Natural Gas on the Cusp

Natural gas futures have proven even more buoyant than the stock market in the last few weeks – with the price of contracts for April delivery having risen nearly 18% in less than a month – and we’re looking at the near term intra-day high of $4.06 set back in November to see if the commodity can set a new 17-month high, reaching a level not seen since September of 2011.

Chart courtesy Finviz.com. Disclaimer: past performance is not necessarily indicative of future results.

But panning back out and looking at the big picture – despite the move back up from the lows in 2012, Natural Gas has remained stuck in a trading range of between $2 and $6 for going on 5 years now. We’re not in the business of long-term prognostication on markets, but we have a strange curiosity for what Natural Gas is doing (probably from our battle wounds around mid-08 when it shot up to $14) – and there are several potential developments that could send the market soaring or plunging:

  • The issue of idle capacity is one we’ve heard several times. The idea is that plenty of companies are sitting on leases with natural gas potential, but haven’t started drilling because of how low prices have been. According to the Congressional Research Service, there are 20.8 million acres leased for oil and gas that are currently not in production or exploration. As prices rise, those areas could begin production, scaling up supply in line with demand to keep prices low.
  • International trade could become a major player – the US exports some natural gas, but such activity is currently limited by a lack of capacity. But there’s a robust debate over whether the US should start ramping up efforts to export Liquefied Natural Gas (LNG). If US gas starts making its way to international markets in larger volume, the increased demand could put upward pressure on prices.
  • And of course, there’s the outside chance of a ban on hydraulic fracturing (fracking), the drilling technique that led to the boom in the first place. It may seem unlikely, but several states – including New York – have already implemented moratoriums on the drilling practice. California is currently considering its own stance on the practice. A nationwide ban still looks very unlikely at this point, but even piecemeal efforts to stymie the practice could place limits on natural gas output.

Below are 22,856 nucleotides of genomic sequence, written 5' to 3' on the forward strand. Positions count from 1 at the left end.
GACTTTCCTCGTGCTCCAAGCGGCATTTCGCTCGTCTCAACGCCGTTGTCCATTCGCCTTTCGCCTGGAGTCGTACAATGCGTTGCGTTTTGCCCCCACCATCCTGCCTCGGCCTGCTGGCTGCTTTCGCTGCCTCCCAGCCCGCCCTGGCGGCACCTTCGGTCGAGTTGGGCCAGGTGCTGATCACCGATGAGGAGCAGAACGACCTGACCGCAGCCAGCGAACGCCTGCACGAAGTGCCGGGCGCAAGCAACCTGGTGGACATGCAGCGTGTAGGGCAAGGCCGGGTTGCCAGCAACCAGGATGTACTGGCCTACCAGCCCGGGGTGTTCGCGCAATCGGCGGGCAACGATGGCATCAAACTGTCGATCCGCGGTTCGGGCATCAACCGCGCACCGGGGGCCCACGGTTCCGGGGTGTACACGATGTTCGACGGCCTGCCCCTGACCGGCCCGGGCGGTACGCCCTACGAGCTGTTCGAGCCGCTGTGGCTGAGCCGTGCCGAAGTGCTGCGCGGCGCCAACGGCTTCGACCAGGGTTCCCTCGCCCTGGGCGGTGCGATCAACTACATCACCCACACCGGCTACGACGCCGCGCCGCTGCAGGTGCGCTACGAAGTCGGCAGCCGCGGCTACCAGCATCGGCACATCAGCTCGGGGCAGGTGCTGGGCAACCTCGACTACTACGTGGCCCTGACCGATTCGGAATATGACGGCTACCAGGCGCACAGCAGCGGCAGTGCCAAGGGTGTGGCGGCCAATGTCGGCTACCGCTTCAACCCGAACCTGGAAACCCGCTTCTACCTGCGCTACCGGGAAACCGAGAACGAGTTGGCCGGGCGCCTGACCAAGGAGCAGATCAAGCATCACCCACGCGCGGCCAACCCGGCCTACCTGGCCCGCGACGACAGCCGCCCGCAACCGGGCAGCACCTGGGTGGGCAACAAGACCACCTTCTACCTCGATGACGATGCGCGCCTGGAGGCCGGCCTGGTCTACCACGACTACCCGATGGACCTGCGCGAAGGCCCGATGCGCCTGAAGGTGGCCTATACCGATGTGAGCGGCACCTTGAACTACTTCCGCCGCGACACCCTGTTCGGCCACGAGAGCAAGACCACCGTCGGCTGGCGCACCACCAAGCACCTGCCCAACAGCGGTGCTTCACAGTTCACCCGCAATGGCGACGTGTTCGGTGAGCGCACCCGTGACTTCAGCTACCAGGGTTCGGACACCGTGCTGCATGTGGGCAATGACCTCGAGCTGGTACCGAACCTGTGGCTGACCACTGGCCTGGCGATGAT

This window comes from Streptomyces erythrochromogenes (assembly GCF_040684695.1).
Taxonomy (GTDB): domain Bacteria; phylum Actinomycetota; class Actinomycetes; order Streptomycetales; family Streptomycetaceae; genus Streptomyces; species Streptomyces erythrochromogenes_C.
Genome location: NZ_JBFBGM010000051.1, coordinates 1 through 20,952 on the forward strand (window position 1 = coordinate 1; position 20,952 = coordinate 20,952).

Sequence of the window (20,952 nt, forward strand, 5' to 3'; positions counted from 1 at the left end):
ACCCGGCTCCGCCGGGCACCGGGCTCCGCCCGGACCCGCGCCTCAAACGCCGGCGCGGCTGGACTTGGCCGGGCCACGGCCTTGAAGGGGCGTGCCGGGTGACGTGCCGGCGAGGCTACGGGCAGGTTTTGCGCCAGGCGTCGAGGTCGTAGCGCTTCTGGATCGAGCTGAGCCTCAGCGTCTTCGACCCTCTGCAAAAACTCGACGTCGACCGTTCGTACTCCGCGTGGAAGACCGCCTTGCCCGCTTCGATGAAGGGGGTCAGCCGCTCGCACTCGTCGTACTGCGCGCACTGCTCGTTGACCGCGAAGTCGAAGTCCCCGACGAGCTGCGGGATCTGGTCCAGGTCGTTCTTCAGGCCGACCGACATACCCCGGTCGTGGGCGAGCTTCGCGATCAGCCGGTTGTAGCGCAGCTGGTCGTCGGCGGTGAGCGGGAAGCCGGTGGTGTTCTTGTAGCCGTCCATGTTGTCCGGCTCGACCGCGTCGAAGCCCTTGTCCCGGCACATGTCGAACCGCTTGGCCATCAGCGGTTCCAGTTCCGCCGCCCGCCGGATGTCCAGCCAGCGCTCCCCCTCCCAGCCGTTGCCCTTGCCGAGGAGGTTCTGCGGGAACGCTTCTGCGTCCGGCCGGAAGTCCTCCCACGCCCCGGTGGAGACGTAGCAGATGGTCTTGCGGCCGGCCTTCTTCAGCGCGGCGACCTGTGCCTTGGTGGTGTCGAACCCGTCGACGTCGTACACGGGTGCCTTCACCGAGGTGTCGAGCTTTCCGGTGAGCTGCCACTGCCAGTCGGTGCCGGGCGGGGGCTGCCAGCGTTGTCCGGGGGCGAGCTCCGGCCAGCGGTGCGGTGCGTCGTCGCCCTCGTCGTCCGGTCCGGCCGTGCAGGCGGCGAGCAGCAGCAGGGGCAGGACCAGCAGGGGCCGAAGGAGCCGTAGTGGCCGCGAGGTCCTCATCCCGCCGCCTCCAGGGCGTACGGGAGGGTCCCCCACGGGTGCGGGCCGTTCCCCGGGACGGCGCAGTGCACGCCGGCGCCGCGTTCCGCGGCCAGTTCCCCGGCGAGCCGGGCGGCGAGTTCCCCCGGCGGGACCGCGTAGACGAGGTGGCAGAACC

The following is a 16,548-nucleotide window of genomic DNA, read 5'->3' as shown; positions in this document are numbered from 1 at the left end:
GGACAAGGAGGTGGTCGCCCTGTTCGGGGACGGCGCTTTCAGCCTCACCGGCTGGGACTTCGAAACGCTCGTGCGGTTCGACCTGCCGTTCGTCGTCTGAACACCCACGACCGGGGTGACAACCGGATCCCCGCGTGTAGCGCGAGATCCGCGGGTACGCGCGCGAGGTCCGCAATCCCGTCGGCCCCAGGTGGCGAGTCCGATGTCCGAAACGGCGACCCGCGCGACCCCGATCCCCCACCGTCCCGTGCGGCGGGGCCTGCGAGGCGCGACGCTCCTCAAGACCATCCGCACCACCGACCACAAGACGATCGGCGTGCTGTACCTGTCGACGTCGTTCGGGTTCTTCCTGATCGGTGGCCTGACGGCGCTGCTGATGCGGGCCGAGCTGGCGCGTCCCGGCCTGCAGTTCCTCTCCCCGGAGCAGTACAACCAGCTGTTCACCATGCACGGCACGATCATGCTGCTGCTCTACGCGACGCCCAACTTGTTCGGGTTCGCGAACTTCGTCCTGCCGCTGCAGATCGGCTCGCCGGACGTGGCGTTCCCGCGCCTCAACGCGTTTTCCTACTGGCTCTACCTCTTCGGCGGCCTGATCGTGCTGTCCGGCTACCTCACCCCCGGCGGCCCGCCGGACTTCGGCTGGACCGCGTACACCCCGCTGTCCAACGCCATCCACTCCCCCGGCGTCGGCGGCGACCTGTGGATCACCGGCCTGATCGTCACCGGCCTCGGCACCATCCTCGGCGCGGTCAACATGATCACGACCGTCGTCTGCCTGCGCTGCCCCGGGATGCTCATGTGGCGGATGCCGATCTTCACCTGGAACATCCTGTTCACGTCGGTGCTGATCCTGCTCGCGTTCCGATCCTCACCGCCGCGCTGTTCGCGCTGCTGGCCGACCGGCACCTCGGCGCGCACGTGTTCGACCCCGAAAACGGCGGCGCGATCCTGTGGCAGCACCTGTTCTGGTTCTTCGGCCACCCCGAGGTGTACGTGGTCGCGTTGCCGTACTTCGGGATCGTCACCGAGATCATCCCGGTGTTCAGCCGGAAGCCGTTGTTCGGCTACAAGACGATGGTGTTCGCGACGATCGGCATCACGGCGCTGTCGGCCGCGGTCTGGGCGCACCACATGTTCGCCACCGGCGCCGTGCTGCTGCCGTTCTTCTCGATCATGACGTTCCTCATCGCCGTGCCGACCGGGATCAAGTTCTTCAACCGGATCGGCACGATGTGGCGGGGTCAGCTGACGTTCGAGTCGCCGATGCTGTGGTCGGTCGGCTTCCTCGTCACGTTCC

Fortunately, with CTAs we’re not in the business of predicting the future – only responding to it. No matter which of the above scenarios comes to pass, we’re really just hoping for more sustained trends like this one.

See Also:

Four Years Later: Recovery Complete?

The Future of Natural Gas

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Disclaimer
The performance data displayed herein is compiled from various sources, including BarclayHedge, and reports directly from the advisors. These performance figures should not be relied on independent of the individual advisor's disclosure document, which has important information regarding the method of calculation used, whether or not the performance includes proprietary results, and other important footnotes on the advisor's track record.

Benchmark index performance is for the constituents of that index only, and does not represent the entire universe of possible investments within that asset class. And further, that there can be limitations and biases to indices such as survivorship, self reporting, and instant history.

Managed futures accounts can subject to substantial charges for management and advisory fees. The numbers within this website include all such fees, but it may be necessary for those accounts that are subject to these charges to make substantial trading profits in the future to avoid depletion or exhaustion of their assets.